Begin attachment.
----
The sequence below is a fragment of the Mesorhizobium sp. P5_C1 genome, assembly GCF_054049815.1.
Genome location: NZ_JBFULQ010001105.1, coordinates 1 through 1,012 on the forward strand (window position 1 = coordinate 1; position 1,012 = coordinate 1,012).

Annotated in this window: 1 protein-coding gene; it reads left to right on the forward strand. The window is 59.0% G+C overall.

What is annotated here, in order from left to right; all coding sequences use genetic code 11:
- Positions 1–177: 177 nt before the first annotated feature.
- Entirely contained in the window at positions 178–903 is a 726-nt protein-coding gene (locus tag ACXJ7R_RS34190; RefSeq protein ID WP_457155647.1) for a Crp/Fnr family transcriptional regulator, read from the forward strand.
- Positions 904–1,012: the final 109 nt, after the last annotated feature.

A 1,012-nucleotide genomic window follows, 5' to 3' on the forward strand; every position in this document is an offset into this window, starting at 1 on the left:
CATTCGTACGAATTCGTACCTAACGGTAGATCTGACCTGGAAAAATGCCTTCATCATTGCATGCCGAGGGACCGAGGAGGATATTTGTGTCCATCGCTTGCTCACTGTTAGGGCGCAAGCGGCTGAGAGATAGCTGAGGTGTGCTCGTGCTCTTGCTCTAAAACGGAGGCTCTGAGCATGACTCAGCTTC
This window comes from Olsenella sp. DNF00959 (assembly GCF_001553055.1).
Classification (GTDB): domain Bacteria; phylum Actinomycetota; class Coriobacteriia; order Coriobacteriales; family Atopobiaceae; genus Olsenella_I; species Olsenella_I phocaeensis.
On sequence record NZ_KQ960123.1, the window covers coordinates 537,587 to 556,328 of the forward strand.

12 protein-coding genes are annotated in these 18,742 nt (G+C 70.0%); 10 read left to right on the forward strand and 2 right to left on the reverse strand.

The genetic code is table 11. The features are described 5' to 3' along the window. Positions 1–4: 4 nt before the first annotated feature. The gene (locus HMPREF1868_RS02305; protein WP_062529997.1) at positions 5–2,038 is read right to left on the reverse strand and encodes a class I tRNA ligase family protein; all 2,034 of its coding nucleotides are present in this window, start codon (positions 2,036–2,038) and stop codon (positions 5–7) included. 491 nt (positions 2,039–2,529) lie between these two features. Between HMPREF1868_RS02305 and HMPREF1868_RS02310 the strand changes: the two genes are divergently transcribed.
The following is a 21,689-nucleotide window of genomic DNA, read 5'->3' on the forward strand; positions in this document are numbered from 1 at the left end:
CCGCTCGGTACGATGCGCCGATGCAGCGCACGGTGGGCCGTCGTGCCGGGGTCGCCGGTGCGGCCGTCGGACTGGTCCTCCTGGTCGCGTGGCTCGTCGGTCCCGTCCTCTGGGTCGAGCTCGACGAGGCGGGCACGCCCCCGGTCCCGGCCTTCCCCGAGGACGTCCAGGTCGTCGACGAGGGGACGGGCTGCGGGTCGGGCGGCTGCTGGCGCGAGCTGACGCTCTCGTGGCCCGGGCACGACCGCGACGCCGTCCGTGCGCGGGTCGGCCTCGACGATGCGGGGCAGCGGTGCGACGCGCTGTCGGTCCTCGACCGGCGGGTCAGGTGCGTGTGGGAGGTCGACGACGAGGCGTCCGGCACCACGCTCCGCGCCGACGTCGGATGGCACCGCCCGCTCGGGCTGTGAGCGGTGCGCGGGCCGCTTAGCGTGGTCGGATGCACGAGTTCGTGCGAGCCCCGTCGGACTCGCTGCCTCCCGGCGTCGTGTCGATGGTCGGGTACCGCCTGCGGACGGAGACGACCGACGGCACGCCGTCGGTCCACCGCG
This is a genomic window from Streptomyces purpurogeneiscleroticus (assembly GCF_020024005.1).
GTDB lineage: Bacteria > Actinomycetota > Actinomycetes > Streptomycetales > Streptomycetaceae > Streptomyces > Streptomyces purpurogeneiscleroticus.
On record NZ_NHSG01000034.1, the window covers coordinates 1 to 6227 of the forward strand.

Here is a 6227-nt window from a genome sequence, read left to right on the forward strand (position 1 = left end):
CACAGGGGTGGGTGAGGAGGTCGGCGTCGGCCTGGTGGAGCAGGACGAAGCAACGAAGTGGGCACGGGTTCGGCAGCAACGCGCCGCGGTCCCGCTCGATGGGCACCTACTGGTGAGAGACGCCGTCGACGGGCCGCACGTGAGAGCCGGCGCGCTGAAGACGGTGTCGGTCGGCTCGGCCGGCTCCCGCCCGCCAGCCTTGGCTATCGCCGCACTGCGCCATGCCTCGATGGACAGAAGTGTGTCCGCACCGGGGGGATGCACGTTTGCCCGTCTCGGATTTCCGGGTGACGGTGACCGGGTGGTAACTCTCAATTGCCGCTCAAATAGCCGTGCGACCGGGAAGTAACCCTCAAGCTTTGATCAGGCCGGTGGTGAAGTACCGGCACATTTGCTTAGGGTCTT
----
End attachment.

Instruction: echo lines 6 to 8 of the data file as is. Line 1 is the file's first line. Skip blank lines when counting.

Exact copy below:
- Entirely contained in the window at positions 178–903 is a 726-nt protein-coding gene (locus tag ACXJ7R_RS34190; RefSeq protein ID WP_457155647.1) for a Crp/Fnr family transcriptional regulator, read from the forward strand.
- Positions 904–1,012: the final 109 nt, after the last annotated feature.

A 1,012-nucleotide genomic window follows, 5' to 3' on the forward strand; every position in this document is an offset into this window, starting at 1 on the left: